Conclusions: Our results reveal several loci with extensive polymorphism of SINE occupancy among different strains of E. histolytica and prove the principle that the genomic distribution of SINEs is a valid method for typing of E. histolytica strains.

Show MeSH

Related in: MedlinePlus

Strain identification in xenic cultures based on locus 13, 17 and 19: PCR was performed using genomic DNA of 16 different xenic cultures of E. histolytica for each locus, as described in Figure 6. PCR reactions were resolved on a 1 % agarose gel and subjected to Southern blotting with the locus specific probes 13 (Panel A), 17 (Panel B), or 19 (Panel C). Samples which did not give a product at locus 13 were amplified using an alternate reverse primer 13.1 R instead of 13.2 R followed by Southern blotting and hybridization with a locus specific probe. The expected size of the amplicon with each primer set is mentioned in the table below each locus panel.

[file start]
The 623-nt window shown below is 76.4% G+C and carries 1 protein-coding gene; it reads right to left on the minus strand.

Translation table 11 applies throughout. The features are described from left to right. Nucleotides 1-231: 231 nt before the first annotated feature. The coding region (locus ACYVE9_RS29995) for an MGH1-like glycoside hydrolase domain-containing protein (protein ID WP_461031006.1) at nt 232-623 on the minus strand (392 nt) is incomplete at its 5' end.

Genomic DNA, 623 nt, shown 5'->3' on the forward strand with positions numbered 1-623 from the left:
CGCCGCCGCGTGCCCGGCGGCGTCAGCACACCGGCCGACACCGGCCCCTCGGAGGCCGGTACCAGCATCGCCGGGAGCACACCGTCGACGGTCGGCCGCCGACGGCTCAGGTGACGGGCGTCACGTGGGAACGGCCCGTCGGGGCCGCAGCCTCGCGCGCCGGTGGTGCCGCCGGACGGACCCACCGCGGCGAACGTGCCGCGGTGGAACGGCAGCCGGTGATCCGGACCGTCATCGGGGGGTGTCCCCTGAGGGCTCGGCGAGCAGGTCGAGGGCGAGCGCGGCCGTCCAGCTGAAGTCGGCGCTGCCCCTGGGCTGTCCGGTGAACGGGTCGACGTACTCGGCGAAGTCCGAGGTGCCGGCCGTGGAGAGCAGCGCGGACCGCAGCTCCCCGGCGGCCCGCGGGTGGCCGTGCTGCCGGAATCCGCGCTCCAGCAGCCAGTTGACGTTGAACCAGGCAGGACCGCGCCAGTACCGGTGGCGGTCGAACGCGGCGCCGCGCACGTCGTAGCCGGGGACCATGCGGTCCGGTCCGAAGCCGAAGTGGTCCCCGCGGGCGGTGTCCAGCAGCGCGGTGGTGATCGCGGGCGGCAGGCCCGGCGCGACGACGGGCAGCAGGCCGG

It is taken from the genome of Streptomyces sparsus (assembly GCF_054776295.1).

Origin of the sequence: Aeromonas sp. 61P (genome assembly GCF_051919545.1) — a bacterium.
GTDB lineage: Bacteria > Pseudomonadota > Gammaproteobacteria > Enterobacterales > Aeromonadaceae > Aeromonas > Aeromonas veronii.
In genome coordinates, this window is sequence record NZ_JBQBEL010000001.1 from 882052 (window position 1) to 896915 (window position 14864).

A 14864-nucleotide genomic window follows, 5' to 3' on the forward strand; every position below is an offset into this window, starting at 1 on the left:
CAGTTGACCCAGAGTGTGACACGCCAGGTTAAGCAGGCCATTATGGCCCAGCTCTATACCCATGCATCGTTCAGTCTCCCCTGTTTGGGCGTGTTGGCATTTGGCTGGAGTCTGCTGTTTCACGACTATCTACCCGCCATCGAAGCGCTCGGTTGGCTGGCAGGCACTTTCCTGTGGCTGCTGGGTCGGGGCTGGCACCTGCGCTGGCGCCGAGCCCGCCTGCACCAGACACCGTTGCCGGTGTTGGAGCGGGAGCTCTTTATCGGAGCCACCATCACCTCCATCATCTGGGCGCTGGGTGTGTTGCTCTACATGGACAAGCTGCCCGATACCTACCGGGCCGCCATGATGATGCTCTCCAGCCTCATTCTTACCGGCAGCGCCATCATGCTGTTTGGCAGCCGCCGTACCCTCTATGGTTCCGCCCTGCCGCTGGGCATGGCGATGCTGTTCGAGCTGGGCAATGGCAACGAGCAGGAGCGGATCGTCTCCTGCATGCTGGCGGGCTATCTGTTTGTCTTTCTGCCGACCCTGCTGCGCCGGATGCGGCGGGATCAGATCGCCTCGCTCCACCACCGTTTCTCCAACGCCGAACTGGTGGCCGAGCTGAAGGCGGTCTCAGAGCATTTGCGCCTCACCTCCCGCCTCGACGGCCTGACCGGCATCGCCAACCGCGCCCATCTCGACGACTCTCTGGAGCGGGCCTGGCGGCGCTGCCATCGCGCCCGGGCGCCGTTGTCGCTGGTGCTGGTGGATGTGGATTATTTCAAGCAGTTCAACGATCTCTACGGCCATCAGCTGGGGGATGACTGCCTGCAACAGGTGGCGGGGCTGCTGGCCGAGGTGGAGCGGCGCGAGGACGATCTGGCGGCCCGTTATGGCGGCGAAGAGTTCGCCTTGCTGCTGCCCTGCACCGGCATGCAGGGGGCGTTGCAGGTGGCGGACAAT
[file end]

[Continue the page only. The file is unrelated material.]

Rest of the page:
© Copyright Policy - open-access
Related In: Results  -  Collection

License
getmorefigures.php?uid=PMC3716655&req=5

Figure 7: Strain identification in xenic cultures based on locus 13, 17 and 19: PCR was performed using genomic DNA of 16 different xenic cultures of E. histolytica for each locus, as described in Figure 6. PCR reactions were resolved on a 1 % agarose gel and subjected to Southern blotting with the locus specific probes 13 (Panel A), 17 (Panel B), or 19 (Panel C). Samples which did not give a product at locus 13 were amplified using an alternate reverse primer 13.1 R instead of 13.2 R followed by Southern blotting and hybridization with a locus specific probe. The expected size of the amplicon with each primer set is mentioned in the table below each locus panel.